How to Install a Dishwasher

Table of Contents

How to Install a Dishwasher

When it comes time to replace your old dishwasher, you’ll need to plumb it in to the plumbing system. This can be a DIY project for homeowners who have the necessary tools and experience, but it is also a common job for plumbers. This involves connecting the water supply to the dishwasher and the water connection under your sink. It can be tricky, so read your dishwasher’s manual and take note of the directions when you install a dishwasher.

Dishwasher Installation

A dishwasher is a great time-saving kitchen appliance that saves you energy and water, while also making the job of washing dishes easier. But installing one requires more than just a little planning to ensure everything goes smoothly.

The first step is to determine where the new dishwasher will go. Licensed tradespeople can install the plumbing, drain and power connections – they’ll likely also supply a new power outlet.

Next, prepare your work area with the right tools and materials. Having everything you need lined up before you begin is important to avoid last-minute shopping trips.

Start by removing the front access panel from the base of your dishwasher. With the help of at least one other person, tilt the appliance on its side to make it easier to access.

Route the power cord through the terminal box and complete the electrical connections according to your product’s instructions. The green wire from the appliance’s cord connects to a grounding screw in the terminal box, while the white neutral and black hot wires are joined with twist-on wire connectors or wire nuts.

Water Supply Line to the Dishwasher

Whether you’re installing a new dishwasher or replacing an old one, you need to plumb the water supply line for the appliance. This involves routing a braided steel supply tube through the hole between your sink cabinet and the dishwasher installation location, as well as connecting the hose to a drain hose and turning on the water valve.

Dishwashers are often connected to a hot water line that carries the water from your home’s main source of water. A hot water line is more effective for cleaning dishes and, coupled with the heating cycle of the dishwasher, can also sanitize your dishes.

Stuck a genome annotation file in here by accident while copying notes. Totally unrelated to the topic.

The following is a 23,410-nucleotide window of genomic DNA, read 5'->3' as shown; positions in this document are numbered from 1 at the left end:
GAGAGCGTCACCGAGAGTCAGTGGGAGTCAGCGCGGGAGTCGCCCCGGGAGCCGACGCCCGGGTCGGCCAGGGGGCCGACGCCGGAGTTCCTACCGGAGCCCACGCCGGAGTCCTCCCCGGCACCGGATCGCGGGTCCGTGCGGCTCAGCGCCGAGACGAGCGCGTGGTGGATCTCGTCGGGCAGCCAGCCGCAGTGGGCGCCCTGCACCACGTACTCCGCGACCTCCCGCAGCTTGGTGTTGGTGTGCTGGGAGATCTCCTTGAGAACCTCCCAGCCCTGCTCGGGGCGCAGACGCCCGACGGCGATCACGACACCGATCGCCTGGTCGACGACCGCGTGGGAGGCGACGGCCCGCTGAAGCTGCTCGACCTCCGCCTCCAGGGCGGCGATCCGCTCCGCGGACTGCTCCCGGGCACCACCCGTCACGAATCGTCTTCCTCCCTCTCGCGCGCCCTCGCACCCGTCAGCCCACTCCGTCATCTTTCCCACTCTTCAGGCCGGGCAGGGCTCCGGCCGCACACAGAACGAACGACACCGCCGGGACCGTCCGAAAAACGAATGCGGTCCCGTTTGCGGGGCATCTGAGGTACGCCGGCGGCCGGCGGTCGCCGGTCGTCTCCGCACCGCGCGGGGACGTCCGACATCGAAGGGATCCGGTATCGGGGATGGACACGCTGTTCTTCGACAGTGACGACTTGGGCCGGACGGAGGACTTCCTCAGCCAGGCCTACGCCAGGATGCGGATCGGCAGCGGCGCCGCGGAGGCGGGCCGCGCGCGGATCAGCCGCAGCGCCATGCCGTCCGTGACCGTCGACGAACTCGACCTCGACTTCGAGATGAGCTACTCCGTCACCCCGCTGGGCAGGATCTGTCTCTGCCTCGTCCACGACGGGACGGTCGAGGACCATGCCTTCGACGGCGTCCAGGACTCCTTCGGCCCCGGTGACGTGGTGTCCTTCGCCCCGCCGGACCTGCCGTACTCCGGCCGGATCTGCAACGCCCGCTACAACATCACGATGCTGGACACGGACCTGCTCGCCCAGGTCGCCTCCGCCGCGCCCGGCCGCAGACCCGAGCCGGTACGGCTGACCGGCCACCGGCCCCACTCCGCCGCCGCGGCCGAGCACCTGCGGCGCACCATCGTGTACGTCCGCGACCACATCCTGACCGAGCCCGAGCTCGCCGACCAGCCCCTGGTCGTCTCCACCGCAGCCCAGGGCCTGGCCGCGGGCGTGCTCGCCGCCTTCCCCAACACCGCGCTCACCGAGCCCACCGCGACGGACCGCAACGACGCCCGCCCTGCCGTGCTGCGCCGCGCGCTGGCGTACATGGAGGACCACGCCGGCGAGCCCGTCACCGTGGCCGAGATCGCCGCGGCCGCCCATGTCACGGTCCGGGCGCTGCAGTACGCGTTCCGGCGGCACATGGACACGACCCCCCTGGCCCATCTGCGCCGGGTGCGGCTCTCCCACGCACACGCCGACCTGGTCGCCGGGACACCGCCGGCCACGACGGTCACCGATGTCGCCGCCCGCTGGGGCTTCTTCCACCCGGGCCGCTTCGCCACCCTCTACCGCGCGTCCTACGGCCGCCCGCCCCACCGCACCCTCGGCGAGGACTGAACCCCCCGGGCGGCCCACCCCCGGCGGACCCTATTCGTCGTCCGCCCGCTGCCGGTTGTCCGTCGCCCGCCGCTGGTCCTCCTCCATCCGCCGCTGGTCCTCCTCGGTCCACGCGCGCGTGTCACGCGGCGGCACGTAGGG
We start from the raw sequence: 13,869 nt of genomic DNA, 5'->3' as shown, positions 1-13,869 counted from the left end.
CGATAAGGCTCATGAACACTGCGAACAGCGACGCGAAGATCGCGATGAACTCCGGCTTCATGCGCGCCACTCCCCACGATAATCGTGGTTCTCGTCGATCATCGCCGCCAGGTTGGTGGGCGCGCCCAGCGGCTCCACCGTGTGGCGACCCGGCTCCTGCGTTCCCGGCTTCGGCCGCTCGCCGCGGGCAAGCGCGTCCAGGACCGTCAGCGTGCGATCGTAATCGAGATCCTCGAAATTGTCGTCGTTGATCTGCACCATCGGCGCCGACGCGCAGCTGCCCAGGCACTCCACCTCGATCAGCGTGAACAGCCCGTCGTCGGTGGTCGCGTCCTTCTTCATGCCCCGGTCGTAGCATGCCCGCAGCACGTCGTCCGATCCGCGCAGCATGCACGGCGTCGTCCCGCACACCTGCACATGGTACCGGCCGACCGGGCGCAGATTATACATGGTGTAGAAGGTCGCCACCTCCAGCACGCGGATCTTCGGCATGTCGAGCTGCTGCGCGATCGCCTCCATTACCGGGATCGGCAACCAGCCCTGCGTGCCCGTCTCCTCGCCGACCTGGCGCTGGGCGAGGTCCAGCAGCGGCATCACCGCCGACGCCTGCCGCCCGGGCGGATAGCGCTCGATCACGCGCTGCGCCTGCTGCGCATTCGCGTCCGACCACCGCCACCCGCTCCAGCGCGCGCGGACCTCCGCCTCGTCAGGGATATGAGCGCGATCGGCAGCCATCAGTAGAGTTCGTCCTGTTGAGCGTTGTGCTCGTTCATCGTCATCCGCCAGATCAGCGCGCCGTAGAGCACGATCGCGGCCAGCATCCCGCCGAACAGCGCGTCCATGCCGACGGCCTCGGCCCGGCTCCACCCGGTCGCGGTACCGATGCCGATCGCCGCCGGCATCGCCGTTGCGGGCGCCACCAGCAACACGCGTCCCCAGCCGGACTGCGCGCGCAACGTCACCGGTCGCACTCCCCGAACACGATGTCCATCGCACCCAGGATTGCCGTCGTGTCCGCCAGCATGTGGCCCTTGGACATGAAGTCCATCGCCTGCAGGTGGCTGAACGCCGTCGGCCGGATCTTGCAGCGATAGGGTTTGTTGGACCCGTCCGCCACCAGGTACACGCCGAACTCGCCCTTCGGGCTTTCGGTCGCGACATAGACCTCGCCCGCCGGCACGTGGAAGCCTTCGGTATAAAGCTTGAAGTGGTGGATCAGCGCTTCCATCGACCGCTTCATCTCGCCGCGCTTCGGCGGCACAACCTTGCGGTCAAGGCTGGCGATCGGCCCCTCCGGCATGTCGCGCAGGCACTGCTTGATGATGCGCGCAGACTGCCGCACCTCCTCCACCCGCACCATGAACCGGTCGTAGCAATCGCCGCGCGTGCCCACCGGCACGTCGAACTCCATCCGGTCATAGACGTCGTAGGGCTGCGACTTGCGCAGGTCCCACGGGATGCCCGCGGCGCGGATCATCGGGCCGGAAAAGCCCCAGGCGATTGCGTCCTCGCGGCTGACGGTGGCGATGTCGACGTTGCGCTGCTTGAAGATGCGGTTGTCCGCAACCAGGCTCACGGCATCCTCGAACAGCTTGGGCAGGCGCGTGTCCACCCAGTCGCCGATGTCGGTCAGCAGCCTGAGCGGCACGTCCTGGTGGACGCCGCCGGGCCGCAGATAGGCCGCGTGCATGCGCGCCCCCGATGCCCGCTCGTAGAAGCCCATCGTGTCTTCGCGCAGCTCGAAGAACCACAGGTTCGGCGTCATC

Connect the supply line to a three-way angle stop, which has two outlets: one for your sink and another for your dishwasher. Wrap the threads of this fitting with Teflon tape to prevent leaks. Screw the tubing onto the angle stop and tighten it with an adjustable wrench.

Dishwasher Drain Line

The drain line for a dishwasher carries wastewater out of the unit and into your plumbing system. But it’s also a source of clogs, leaks and kinks that can cause water to back up into your kitchen.

The solution is to replace your clogged or damaged hose with a new one. This is a fairly straightforward task, but it’s important to get the right hose for your particular appliance.

If your hose is in front of the unit, it’s easiest to pull the dishwasher away from the wall to gain access. However, if the hose is behind the machine, you may have to use a wrench to remove it.

The dishwasher drain hose must either have an air gap device or a high loop before connecting to the sink. The former prevents a siphon break from forming during wastewater backups, while the latter ensures that sanitary wastewater won’t back up into the dishwasher.

Electrical Connections

When you are installing a new dishwasher, it is important to plumb the electrical connections. This involves determining the electrical power source, and whether to hardwire the dishwasher or use an appliance cord that plugs into a wall outlet.

Electric appliances should always be placed on a dedicated circuit that meets local regulations and the National Electrical Code (NEC). Dishwashers should also be GFCI protected.

For a dishwasher to operate safely, it must be connected to a dedicated 120/125-volt, 15-amp circuit. It can either be hard-wired with an NM circuit cable that feeds directly into the wire connection box on the appliance, or it can be hooked up to a standard appliance cord that plugs into a wall socket.

The green wire from the appliance cord should connect to a green grounding screw inside the dishwasher’s junction box; the white neutral wire should be connected to a white dishwasher lead, and the black hot wire should be connected to a black dishwasher lead. These wiring connections are best made using twist on insulated wire connectors.

Picture of Casey Loeber
Casey Loeber

Casey Loeber is the founder of PlumbingJobs.com. His mission is to share the best information online about plumbing jobs and help plumbers lead fulfilling careers.

About Us